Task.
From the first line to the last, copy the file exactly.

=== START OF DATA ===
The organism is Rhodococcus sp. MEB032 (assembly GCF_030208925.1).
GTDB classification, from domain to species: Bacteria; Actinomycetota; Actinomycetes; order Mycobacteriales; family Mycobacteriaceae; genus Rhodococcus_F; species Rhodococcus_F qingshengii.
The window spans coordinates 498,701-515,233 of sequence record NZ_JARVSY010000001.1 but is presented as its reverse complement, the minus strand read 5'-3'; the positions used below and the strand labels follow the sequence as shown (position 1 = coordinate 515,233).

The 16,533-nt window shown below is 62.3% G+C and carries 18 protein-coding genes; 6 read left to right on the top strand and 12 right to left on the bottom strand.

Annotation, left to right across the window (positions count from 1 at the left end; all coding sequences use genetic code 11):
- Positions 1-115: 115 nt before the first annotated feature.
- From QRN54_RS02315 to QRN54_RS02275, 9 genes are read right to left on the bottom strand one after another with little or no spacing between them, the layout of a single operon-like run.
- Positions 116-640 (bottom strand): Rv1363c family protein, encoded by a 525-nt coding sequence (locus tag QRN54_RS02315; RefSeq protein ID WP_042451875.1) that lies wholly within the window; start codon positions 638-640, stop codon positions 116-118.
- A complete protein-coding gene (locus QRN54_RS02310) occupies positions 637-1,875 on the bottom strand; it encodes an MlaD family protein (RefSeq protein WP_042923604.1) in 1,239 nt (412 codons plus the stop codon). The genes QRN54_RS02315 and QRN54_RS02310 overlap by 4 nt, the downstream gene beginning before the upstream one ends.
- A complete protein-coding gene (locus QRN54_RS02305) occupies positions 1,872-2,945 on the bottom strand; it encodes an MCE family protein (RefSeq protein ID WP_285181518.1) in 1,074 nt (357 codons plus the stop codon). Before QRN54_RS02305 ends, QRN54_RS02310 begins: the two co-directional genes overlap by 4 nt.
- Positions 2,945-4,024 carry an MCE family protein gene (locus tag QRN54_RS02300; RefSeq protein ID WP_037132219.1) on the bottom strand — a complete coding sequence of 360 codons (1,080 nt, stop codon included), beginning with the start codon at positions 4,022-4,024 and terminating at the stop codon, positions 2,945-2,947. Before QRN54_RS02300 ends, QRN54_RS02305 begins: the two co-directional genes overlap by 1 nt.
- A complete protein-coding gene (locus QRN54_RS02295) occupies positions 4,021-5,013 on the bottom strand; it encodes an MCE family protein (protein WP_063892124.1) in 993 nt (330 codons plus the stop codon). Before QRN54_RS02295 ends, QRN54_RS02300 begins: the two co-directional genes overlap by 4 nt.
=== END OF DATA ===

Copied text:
The organism is Rhodococcus sp. MEB032 (assembly GCF_030208925.1).
GTDB classification, from domain to species: Bacteria; Actinomycetota; Actinomycetes; order Mycobacteriales; family Mycobacteriaceae; genus Rhodococcus_F; species Rhodococcus_F qingshengii.
The window spans coordinates 498,701-515,233 of sequence record NZ_JARVSY010000001.1 but is presented as its reverse complement, the minus strand read 5'-3'; the positions used below and the strand labels follow the sequence as shown (position 1 = coordinate 515,233).

The 16,533-nt window shown below is 62.3% G+C and carries 18 protein-coding genes; 6 read left to right on the top strand and 12 right to left on the bottom strand.

Annotation, left to right across the window (positions count from 1 at the left end; all coding sequences use genetic code 11):
- Positions 1-115: 115 nt before the first annotated feature.
- From QRN54_RS02315 to QRN54_RS02275, 9 genes are read right to left on the bottom strand one after another with little or no spacing between them, the layout of a single operon-like run.
- Positions 116-640 (bottom strand): Rv1363c family protein, encoded by a 525-nt coding sequence (locus tag QRN54_RS02315; RefSeq protein ID WP_042451875.1) that lies wholly within the window; start codon positions 638-640, stop codon positions 116-118.
- A complete protein-coding gene (locus QRN54_RS02310) occupies positions 637-1,875 on the bottom strand; it encodes an MlaD family protein (RefSeq protein WP_042923604.1) in 1,239 nt (412 codons plus the stop codon). The genes QRN54_RS02315 and QRN54_RS02310 overlap by 4 nt, the downstream gene beginning before the upstream one ends.
- A complete protein-coding gene (locus QRN54_RS02305) occupies positions 1,872-2,945 on the bottom strand; it encodes an MCE family protein (RefSeq protein ID WP_285181518.1) in 1,074 nt (357 codons plus the stop codon). Before QRN54_RS02305 ends, QRN54_RS02310 begins: the two co-directional genes overlap by 4 nt.
- Positions 2,945-4,024 carry an MCE family protein gene (locus tag QRN54_RS02300; RefSeq protein ID WP_037132219.1) on the bottom strand — a complete coding sequence of 360 codons (1,080 nt, stop codon included), beginning with the start codon at positions 4,022-4,024 and terminating at the stop codon, positions 2,945-2,947. Before QRN54_RS02300 ends, QRN54_RS02305 begins: the two co-directional genes overlap by 1 nt.
- A complete protein-coding gene (locus QRN54_RS02295) occupies positions 4,021-5,013 on the bottom strand; it encodes an MCE family protein (protein WP_063892124.1) in 993 nt (330 codons plus the stop codon). Before QRN54_RS02295 ends, QRN54_RS02300 begins: the two co-directional genes overlap by 4 nt.